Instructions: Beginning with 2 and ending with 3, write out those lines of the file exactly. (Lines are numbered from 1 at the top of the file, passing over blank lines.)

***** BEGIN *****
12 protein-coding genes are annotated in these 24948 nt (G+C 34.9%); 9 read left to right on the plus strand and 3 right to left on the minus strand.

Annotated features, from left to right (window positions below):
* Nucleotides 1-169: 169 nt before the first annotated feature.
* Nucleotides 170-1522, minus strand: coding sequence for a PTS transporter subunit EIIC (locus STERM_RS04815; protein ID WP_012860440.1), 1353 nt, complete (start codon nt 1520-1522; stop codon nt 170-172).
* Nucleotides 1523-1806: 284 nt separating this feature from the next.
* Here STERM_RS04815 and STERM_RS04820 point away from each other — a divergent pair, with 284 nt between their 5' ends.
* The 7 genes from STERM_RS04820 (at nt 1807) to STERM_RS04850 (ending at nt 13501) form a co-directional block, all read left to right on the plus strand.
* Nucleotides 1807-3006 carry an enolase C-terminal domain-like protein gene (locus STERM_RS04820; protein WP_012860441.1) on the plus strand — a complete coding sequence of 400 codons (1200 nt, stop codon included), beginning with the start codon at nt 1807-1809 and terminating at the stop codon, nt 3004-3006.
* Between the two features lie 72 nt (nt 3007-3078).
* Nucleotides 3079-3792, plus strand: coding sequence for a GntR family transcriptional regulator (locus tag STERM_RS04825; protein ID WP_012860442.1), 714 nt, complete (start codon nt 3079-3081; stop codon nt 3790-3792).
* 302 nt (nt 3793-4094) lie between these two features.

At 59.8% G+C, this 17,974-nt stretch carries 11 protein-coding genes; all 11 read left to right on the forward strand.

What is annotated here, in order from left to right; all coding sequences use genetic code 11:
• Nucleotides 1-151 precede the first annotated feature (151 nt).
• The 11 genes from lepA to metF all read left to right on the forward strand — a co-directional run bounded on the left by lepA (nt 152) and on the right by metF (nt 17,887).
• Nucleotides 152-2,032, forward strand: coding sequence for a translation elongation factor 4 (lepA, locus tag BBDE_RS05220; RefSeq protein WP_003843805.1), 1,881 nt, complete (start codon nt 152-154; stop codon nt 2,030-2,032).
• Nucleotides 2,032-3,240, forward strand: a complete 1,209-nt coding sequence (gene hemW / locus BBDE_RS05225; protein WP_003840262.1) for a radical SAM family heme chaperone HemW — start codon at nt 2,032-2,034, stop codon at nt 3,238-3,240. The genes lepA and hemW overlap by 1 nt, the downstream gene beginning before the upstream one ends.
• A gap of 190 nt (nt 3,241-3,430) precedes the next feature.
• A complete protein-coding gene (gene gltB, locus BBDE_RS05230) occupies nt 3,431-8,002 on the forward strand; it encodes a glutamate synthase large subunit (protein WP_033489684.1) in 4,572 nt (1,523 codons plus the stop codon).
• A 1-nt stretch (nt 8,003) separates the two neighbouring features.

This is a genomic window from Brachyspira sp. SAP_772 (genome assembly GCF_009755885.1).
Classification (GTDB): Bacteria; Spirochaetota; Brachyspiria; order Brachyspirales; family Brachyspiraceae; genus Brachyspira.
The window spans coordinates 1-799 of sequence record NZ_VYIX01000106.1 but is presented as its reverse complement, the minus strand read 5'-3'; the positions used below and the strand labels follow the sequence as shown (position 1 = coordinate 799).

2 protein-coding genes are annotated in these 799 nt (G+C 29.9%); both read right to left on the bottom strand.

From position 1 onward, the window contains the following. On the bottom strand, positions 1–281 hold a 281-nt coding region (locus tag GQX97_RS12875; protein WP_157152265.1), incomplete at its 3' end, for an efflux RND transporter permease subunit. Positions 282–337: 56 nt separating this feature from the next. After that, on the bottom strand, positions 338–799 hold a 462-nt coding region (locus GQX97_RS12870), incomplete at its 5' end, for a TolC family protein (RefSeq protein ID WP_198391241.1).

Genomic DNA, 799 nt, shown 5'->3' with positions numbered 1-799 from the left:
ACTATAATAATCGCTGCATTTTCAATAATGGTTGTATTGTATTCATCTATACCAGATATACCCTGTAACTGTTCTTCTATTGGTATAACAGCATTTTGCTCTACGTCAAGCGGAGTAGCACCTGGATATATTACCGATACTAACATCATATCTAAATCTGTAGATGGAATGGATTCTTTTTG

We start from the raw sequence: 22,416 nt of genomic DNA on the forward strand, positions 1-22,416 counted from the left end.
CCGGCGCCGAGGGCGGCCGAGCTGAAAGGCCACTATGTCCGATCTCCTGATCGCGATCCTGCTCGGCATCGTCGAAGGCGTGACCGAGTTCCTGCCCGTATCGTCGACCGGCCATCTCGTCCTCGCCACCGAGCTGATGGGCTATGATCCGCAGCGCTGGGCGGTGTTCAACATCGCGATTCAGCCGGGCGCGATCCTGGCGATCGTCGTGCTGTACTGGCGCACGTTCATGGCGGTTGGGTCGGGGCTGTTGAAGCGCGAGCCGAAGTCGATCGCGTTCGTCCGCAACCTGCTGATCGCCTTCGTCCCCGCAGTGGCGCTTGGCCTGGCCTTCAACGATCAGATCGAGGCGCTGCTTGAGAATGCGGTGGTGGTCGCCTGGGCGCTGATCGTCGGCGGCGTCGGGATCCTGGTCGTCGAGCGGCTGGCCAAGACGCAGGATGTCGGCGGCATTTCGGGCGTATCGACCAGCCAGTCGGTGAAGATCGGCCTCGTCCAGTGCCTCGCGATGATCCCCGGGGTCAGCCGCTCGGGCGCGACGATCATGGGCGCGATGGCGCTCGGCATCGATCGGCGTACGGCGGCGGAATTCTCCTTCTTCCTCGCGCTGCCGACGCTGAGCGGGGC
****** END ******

Annotated features, from left to right (window positions below):
* Nucleotides 1-169: 169 nt before the first annotated feature.